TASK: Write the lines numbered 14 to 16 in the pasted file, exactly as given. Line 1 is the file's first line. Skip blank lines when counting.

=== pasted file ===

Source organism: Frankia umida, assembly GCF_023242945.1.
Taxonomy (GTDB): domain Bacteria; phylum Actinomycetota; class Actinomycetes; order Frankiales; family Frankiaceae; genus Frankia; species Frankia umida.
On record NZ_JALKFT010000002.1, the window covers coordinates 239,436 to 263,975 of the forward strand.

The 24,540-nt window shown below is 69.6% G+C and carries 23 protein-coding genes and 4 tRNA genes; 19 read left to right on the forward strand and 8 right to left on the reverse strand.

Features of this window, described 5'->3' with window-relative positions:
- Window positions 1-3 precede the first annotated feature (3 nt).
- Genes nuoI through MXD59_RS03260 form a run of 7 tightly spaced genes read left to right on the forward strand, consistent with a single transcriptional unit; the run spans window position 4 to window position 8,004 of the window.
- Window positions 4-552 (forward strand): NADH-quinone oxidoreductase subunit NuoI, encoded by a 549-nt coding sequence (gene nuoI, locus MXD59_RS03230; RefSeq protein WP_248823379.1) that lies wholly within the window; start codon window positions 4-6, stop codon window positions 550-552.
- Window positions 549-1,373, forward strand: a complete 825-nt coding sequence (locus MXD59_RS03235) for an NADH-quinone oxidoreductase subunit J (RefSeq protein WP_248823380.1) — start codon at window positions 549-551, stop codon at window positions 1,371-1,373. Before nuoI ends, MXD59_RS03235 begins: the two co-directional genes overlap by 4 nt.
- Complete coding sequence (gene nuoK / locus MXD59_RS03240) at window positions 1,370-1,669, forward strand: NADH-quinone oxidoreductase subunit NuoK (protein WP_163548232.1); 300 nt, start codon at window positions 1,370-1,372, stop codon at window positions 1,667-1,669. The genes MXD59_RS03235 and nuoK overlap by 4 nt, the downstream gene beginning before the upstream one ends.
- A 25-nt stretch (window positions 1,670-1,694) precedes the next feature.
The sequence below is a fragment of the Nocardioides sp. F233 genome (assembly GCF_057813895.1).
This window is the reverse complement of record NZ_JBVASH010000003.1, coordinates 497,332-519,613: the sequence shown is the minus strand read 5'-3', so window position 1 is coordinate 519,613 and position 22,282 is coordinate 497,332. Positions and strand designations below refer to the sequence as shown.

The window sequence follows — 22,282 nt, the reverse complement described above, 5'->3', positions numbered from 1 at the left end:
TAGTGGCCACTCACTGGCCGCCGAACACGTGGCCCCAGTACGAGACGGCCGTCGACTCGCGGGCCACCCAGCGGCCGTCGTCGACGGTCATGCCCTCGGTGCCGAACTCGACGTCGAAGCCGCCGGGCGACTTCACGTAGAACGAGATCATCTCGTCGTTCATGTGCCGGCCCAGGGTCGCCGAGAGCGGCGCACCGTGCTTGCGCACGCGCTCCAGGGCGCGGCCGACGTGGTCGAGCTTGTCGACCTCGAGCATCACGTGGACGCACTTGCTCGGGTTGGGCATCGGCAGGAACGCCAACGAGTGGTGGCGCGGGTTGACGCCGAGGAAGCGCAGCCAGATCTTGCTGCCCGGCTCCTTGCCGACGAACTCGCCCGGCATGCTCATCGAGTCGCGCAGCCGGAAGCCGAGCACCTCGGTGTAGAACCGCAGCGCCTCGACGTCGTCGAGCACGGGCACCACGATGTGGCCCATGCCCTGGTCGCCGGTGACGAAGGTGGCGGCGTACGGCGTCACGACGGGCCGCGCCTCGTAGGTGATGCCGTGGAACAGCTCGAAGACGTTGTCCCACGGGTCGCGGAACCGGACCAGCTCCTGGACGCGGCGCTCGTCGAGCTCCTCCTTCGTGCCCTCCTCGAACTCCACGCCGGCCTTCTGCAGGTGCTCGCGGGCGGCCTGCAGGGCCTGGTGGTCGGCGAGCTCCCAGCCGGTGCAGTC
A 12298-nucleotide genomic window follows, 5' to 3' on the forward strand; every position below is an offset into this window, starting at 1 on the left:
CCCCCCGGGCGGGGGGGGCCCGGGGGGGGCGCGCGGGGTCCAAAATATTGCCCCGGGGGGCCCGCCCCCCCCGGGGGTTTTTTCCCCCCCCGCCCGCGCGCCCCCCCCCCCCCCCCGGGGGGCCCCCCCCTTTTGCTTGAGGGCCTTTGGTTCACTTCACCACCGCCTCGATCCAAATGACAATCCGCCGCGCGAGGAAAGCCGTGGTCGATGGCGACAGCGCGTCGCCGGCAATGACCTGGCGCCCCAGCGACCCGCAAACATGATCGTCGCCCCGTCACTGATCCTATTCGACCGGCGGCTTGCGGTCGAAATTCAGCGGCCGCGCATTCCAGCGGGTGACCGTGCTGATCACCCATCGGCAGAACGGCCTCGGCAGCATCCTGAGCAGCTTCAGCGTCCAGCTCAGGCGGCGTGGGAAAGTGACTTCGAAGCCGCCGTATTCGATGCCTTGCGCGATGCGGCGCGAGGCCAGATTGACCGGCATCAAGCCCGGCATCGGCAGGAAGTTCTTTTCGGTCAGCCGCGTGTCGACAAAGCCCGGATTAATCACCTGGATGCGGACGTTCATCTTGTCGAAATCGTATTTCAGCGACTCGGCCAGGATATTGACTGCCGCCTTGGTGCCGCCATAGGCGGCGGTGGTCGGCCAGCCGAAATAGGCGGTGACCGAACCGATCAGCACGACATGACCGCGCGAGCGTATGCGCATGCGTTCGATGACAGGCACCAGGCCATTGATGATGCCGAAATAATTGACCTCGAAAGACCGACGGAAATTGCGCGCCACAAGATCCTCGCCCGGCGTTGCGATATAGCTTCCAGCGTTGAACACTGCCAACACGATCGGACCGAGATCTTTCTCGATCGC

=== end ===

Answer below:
The window sequence follows — 22,282 nt, the reverse complement described above, 5'->3', positions numbered from 1 at the left end:
TAGTGGCCACTCACTGGCCGCCGAACACGTGGCCCCAGTACGAGACGGCCGTCGACTCGCGGGCCACCCAGCGGCCGTCGTCGACGGTCATGCCCTCGGTGCCGAACTCGACGTCGAAGCCGCCGGGCGACTTCACGTAGAACGAGATCATCTCGTCGTTCATGTGCCGGCCCAGGGTCGCCGAGAGCGGCGCACCGTGCTTGCGCACGCGCTCCAGGGCGCGGCCGACGTGGTCGAGCTTGTCGACCTCGAGCATCACGTGGACGCACTTGCTCGGGTTGGGCATCGGCAGGAACGCCAACGAGTGGTGGCGCGGGTTGACGCCGAGGAAGCGCAGCCAGATCTTGCTGCCCGGCTCCTTGCCGACGAACTCGCCCGGCATGCTCATCGAGTCGCGCAGCCGGAAGCCGAGCACCTCGGTGTAGAACCGCAGCGCCTCGACGTCGTCGAGCACGGGCACCACGATGTGGCCCATGCCCTGGTCGCCGGTGACGAAGGTGGCGGCGTACGGCGTCACGACGGGCCGCGCCTCGTAGGTGATGCCGTGGAACAGCTCGAAGACGTTGTCCCACGGGTCGCGGAACCGGACCAGCTCCTGGACGCGGCGCTCGTCGAGCTCCTCCTTCGTGCCCTCCTCGAACTCCACGCCGGCCTTCTGCAGGTGCTCGCGGGCGGCCTGCAGGGCCTGGTGGTCGGCGAGCTCCCAGCCGGTGCAGTC
A 12298-nucleotide genomic window follows, 5' to 3' on the forward strand; every position below is an offset into this window, starting at 1 on the left: